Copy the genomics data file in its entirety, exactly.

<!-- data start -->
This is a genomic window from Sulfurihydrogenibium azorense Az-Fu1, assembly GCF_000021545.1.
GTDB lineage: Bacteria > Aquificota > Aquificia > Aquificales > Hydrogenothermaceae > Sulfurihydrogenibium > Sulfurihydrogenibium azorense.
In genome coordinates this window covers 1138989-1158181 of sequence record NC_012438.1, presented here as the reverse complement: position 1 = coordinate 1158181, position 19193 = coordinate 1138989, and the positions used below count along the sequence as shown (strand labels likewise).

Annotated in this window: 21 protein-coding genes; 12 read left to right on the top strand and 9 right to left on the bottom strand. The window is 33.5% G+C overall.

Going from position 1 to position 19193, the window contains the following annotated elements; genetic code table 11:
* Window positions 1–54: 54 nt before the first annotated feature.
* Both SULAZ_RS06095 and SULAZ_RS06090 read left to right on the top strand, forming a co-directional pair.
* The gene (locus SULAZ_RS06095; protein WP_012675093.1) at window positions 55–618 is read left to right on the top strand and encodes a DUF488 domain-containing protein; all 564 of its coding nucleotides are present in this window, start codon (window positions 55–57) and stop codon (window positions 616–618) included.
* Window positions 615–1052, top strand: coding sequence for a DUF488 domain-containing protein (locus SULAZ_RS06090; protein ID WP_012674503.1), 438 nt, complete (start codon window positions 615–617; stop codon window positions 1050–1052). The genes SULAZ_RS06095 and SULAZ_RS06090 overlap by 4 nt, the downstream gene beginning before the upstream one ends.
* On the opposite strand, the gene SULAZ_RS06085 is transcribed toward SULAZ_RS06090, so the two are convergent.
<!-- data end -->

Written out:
This is a genomic window from Sulfurihydrogenibium azorense Az-Fu1, assembly GCF_000021545.1.
GTDB lineage: Bacteria > Aquificota > Aquificia > Aquificales > Hydrogenothermaceae > Sulfurihydrogenibium > Sulfurihydrogenibium azorense.
In genome coordinates this window covers 1138989-1158181 of sequence record NC_012438.1, presented here as the reverse complement: position 1 = coordinate 1158181, position 19193 = coordinate 1138989, and the positions used below count along the sequence as shown (strand labels likewise).

Annotated in this window: 21 protein-coding genes; 12 read left to right on the top strand and 9 right to left on the bottom strand. The window is 33.5% G+C overall.

Going from position 1 to position 19193, the window contains the following annotated elements; genetic code table 11:
* Window positions 1–54: 54 nt before the first annotated feature.
* Both SULAZ_RS06095 and SULAZ_RS06090 read left to right on the top strand, forming a co-directional pair.
* The gene (locus SULAZ_RS06095; protein WP_012675093.1) at window positions 55–618 is read left to right on the top strand and encodes a DUF488 domain-containing protein; all 564 of its coding nucleotides are present in this window, start codon (window positions 55–57) and stop codon (window positions 616–618) included.
* Window positions 615–1052, top strand: coding sequence for a DUF488 domain-containing protein (locus SULAZ_RS06090; protein ID WP_012674503.1), 438 nt, complete (start codon window positions 615–617; stop codon window positions 1050–1052). The genes SULAZ_RS06095 and SULAZ_RS06090 overlap by 4 nt, the downstream gene beginning before the upstream one ends.
* On the opposite strand, the gene SULAZ_RS06085 is transcribed toward SULAZ_RS06090, so the two are convergent.